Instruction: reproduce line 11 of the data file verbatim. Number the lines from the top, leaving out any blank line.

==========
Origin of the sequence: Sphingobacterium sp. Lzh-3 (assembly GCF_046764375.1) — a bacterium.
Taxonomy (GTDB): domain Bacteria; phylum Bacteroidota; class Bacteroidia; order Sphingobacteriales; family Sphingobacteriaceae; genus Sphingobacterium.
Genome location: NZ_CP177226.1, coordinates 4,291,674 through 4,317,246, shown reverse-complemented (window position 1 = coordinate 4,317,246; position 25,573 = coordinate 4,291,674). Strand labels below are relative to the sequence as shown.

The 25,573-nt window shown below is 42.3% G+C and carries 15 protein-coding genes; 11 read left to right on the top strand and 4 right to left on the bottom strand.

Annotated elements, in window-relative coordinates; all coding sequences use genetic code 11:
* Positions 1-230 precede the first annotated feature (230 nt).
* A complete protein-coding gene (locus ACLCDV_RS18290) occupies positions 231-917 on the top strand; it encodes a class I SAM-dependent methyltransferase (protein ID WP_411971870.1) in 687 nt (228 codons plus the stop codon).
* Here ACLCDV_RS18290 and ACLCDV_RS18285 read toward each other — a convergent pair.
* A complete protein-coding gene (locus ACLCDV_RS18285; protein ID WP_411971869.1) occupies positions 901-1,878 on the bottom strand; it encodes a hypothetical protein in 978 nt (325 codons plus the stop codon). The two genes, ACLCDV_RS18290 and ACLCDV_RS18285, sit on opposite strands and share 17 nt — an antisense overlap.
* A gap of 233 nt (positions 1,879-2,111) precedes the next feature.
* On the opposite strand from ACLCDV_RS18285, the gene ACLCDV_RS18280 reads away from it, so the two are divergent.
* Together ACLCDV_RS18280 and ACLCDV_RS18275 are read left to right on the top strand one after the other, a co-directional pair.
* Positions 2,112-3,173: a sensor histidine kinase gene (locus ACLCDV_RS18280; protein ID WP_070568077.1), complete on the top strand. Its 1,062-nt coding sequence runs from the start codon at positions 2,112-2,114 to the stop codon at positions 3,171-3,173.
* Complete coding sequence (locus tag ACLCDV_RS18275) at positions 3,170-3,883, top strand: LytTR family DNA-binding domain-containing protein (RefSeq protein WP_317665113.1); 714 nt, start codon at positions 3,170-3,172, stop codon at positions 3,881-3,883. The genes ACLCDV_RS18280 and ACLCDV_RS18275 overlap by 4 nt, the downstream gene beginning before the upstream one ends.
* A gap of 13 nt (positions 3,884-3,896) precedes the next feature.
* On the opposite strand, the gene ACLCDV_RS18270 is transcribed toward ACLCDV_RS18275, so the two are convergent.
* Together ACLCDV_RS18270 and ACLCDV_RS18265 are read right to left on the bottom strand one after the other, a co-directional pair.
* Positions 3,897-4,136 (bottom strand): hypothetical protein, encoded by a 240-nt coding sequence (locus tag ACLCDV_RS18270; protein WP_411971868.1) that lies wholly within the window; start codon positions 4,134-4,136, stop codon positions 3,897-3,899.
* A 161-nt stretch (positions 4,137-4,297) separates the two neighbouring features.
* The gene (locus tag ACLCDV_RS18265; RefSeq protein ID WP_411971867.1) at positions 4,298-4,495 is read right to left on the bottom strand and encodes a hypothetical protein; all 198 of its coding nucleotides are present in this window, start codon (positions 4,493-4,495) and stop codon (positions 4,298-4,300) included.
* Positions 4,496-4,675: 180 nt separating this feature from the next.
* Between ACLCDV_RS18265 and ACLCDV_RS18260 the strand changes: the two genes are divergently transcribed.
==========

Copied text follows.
* On the opposite strand from ACLCDV_RS18285, the gene ACLCDV_RS18280 reads away from it, so the two are divergent.